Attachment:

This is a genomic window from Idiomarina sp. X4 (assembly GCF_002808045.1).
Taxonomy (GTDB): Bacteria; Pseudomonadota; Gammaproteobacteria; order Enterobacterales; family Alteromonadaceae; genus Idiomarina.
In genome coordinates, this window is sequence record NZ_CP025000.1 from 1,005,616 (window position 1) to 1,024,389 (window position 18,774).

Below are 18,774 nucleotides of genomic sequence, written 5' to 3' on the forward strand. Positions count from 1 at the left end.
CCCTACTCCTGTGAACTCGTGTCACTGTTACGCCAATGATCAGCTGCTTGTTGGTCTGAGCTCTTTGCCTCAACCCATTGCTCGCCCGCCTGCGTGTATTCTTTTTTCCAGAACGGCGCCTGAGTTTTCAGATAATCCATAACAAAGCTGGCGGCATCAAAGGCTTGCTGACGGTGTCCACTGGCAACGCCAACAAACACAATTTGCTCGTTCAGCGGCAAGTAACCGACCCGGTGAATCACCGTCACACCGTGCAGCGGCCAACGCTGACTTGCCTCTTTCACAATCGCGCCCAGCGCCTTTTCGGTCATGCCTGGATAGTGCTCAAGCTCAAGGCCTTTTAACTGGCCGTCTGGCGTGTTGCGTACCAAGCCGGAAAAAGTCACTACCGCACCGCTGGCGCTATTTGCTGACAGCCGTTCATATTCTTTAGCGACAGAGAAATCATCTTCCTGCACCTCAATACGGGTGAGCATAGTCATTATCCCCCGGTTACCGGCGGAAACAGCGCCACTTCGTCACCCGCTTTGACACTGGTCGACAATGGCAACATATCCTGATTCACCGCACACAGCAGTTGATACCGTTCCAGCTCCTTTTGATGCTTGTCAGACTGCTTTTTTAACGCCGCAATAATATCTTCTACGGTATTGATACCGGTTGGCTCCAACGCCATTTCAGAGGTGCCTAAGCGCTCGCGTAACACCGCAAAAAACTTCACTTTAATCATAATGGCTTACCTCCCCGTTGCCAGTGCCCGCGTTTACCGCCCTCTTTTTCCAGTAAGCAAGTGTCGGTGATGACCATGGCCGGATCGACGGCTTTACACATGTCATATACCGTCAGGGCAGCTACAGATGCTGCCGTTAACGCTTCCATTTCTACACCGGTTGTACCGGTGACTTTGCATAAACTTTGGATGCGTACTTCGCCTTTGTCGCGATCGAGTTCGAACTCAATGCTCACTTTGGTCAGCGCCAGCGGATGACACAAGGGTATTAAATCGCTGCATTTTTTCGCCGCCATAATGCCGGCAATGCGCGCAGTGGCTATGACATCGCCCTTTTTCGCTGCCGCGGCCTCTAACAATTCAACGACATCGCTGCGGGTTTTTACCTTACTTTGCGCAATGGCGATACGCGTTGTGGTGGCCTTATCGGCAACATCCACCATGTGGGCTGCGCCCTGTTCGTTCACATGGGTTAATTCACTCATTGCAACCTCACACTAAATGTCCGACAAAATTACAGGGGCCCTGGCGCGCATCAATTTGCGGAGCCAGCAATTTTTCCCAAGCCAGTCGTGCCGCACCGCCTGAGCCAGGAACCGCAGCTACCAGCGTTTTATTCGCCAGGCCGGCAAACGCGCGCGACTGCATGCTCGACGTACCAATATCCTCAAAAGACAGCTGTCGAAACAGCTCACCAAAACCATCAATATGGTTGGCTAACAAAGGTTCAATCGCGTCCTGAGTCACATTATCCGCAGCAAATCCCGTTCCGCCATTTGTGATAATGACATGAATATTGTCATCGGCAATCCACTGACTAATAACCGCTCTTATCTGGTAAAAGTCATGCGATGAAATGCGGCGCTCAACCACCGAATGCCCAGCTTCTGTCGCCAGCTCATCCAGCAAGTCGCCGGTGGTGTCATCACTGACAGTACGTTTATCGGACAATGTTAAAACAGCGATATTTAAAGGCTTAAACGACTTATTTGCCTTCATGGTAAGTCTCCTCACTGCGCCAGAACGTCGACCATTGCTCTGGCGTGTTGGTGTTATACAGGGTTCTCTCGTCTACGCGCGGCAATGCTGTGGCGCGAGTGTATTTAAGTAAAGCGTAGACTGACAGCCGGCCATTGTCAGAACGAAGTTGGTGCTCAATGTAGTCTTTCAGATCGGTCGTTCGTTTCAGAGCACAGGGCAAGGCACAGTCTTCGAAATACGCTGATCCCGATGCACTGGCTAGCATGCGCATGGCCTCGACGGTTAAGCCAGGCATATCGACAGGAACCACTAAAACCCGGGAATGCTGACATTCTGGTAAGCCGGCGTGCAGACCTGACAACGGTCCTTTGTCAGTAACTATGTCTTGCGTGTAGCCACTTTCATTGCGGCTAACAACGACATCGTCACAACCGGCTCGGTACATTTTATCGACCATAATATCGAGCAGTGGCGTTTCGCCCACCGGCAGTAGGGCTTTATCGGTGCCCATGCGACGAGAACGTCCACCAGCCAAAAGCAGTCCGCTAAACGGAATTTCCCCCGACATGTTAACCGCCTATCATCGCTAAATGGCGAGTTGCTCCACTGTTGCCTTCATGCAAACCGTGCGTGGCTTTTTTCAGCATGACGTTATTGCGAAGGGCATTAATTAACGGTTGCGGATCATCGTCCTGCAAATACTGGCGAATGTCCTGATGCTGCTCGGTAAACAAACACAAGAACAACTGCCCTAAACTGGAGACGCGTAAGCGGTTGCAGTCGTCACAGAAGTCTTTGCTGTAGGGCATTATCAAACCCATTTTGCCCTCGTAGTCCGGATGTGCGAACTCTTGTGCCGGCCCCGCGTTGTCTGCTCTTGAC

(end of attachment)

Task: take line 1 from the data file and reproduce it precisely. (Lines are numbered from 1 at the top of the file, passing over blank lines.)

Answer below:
This is a genomic window from Idiomarina sp. X4 (assembly GCF_002808045.1).